Cell I2 corresponds to cells C2 and G2, which we have previously defined as the ratio of average liabilities to total revenue.  A little algebra proves that average liabilities ÷ total revenue is equal to [100% - preferred equity ratio - common equity ratio] ÷ asset turnover.  Thus, we set the value of I2 equal to [100% - I9 - I10] ÷ I8.  One hundred percent represents total assets.

Similarly, cell I6 corresponds to cells C6 and G6, which we have previously defined as the ratio of total revenue less interest expense to total revenue.  And total revenue less interest expense ÷ total revenue is equal to [100% - the percent of total revenue consumed by interest expense].  Thus in Column I, we set the value of I6 equal to [100% - J2].  Here, one hundred percent represents total revenue.

Column J.  The equation in Column J differs slightly from those in Columns D and H.  Cell J14 has been re-labeled Adjusted EPS, and two new cells have been added below it: Previous Year's EPS (J15) and \$ Effect of Adjustment  (J15).

## Isolating Each Critical Ratio's Effect on EPS

Substituting values.  We are now prepared to isolate the effect on EPS of each critical ratio's year-to-year change.  In Column I substitute a Latest Year critical ratio value for a Previous Year valueone critical ratio at a time (except in the case of the common equity ratio, as explained below)then note the effect on cell J15 (\$ Effect of Adjustment).

Recall that the values for the Previous Year are in Column G, while the values for the Latest Year are in Column C.  Further recall that Column I's values are currently equated with those of Column G.  To make a substitution, reset a Column I cell equal to its corresponding cell in Column C.

Column I.  As an example, take cell I1, the average interest rate.

First, reset I1 equal to C1.  (Until now, it has been equal to G1.)

After making the substitution, look at cell J16, \$ Effect of Adjustment, and jot down the value appearing there.

Next, return I1 to the Previous Year value (again letting it equal G1).

Then proceed to the next critical ratioin this case, the loan loss provision rateand repeat the process.  (Do not adjust the darkened cells I2 and I6, which are not critical ratios.  Their values will automatically change when the critical ratios of which they are a function are changed.)

When you reach cells I9 and I10, the preferred and common equity ratios, treat them as a unit.  Substitute the Latest Year values for both at the same time and record their combined effect.  Then return both ratios to the previous year's values and continue on as before, changing one critical ratio at a time.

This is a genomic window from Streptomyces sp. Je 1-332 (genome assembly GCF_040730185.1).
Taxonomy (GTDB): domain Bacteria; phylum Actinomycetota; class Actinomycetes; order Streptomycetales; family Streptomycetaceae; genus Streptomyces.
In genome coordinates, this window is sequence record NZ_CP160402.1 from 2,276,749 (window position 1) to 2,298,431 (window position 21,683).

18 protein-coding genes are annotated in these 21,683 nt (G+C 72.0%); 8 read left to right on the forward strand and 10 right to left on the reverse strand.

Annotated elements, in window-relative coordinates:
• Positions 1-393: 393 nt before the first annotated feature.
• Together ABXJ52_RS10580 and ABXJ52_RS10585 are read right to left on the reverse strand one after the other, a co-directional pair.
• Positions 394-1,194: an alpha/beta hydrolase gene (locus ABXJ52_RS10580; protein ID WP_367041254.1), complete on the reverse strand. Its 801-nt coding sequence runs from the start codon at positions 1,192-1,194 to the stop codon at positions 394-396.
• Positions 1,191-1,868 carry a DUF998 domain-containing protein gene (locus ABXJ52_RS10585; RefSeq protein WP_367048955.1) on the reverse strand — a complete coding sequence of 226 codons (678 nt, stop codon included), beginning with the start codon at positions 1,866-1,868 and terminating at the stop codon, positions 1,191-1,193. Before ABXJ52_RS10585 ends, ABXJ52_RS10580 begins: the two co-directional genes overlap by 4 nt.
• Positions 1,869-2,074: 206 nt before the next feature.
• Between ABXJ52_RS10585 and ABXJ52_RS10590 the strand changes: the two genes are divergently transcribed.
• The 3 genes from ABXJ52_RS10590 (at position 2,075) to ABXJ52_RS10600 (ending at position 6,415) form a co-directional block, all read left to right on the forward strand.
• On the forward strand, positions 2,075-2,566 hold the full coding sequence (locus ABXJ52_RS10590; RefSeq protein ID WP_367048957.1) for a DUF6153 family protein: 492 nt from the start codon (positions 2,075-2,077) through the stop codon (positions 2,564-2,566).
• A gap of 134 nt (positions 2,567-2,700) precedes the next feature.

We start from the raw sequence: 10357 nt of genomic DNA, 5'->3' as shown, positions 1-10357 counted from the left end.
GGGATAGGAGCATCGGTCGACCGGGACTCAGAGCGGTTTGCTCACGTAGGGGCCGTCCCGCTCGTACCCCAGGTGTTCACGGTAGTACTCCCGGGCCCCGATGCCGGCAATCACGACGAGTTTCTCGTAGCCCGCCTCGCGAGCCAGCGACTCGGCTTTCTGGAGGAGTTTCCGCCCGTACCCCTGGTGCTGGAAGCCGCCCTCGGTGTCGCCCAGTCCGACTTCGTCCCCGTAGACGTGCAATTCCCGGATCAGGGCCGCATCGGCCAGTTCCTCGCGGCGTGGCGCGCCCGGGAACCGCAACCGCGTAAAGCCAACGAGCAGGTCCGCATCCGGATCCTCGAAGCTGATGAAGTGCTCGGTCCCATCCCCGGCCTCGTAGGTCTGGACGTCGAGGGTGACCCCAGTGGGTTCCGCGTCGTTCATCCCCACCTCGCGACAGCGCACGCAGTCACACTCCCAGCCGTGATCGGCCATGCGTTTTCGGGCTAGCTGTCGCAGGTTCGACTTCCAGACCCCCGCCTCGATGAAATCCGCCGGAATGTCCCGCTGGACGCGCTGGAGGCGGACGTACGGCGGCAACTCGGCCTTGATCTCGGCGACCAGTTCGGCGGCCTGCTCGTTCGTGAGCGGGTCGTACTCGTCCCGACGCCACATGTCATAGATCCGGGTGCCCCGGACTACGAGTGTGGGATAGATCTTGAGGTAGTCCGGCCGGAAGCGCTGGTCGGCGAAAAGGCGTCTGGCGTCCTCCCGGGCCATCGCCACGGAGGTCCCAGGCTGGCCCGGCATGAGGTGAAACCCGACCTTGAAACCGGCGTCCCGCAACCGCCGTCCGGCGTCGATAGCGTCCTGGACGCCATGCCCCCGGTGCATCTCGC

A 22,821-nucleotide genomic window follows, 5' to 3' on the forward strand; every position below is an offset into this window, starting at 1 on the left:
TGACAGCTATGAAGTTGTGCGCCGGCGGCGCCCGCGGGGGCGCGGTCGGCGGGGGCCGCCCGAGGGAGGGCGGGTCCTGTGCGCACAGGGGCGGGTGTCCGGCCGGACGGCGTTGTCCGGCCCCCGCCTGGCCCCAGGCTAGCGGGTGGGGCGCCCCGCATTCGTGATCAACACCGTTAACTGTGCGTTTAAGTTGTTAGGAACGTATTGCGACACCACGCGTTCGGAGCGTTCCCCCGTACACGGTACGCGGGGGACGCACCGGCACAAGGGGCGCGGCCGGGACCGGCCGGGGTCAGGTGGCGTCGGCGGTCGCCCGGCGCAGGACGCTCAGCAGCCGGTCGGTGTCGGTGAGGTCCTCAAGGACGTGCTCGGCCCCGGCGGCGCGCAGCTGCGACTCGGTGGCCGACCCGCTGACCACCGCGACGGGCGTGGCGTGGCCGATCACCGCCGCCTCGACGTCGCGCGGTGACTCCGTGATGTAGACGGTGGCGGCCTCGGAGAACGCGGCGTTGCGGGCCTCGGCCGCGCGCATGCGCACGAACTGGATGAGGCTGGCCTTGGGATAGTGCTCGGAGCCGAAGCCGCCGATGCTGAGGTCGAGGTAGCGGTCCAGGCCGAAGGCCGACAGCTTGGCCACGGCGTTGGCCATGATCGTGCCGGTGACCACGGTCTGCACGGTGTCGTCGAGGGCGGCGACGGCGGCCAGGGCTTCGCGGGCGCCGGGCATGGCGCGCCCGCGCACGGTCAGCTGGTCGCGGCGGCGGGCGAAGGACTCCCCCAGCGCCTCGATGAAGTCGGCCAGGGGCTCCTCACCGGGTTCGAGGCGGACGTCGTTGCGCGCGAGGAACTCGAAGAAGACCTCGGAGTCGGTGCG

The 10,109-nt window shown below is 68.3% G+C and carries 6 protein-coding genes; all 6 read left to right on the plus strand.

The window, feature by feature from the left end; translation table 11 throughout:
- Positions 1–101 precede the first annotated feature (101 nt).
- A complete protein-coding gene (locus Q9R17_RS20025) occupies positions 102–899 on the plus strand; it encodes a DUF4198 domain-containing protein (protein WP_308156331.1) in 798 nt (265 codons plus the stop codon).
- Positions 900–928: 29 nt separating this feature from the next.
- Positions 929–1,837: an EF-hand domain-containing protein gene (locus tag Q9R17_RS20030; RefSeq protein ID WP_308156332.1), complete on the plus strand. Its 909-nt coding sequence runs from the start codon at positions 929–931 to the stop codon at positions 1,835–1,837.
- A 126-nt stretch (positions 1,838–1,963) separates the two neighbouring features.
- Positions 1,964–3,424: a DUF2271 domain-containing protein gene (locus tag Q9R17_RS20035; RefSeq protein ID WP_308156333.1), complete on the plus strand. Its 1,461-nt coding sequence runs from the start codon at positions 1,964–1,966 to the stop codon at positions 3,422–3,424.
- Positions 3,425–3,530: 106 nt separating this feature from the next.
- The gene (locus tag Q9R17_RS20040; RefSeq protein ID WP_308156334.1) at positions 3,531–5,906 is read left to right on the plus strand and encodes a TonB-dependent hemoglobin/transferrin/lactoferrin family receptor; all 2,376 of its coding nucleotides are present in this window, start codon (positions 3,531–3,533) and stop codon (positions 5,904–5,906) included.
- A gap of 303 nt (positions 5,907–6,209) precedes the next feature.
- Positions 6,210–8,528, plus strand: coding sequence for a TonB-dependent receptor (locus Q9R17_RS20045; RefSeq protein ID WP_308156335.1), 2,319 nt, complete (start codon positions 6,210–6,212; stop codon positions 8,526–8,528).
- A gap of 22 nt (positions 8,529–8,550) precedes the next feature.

After recording the \$ Effect on EPS of each ratio's change, add all the positive and negative changes together (as shown for our example bank in Exhibit 1, Column B, lines 1 through 10).  This gives a preliminary earning change figure, which will be used to calculate a coefficient of ratio interactions.

Coefficient of ratio interactions.  The actual year-to-year EPS changewherein all critical ratios necessarily change at oncediffers from the EPS change which results when we alter the ratios one at a time and sum the effects.  For our example bank, the difference between the Latest Year's EPS of \$2.75809 (B13) and the Previous Year's EPS of \$2.45198 (B11) is \$0.30611, while the summed effects of the one-at-a-time ratio alterations is \$0.32669 (B10).  Let's see why this is so.

The EPS equation is mathematically equivalent a series of four multipliers: (1) the common stock profit margin (i.e., net profit less preferred charge divided by revenue), (2) the asset turnover, (3) the reciprocal of the common equity ratio and (4) the book value.  An isolated change to either the turnover ratio or the common equity ratio alters two multipliers and leaves two unchanged.  An isolated change to any of the seven other critical ratios alters just one multiplier and leaves three unchanged.

Remember that in our above substitutions we changed only one critical ratio at a time, which always left two or more multipliers unaffected.  But in the real world all the ratio values change together, and all the multipliers change along with them.  The outcome is this: the effect of any one multiplier's change on EPS is mediated by the effects of the other multipliers' changeswhich work together to amplify its impact on EPS.

This multiplication effect must be taken into account when we isolate the net impact of each ratio's change on EPS.  To determine the net EPS effect of each ratio's change in value we use a two-step procedure:

First, we find the coefficient of ratio interaction (B15) by dividing the actual EPS change of \$0.30611 (B13 minus B11) by the preliminary change of \$0.32669 (B10); in this case 93.7%.  (In situations where the actual change exceeds the preliminary change, the coefficient will exceed 100%.)

Then, we multiply each ratio's isolated EPS effect by the coefficient.  For example, the increase in our bank's interest rate, examined in isolation, had a gross EPS effect of -\$0.29022 (B1).  Multiplying this amount by the coefficient 93.7% (C1) shows the net effect to be -\$0.27194 per share (D1).

Multiplying the gross EPS effect of each ratio's change times the coefficient reveals the actual effect of that ratio's change on the EPS.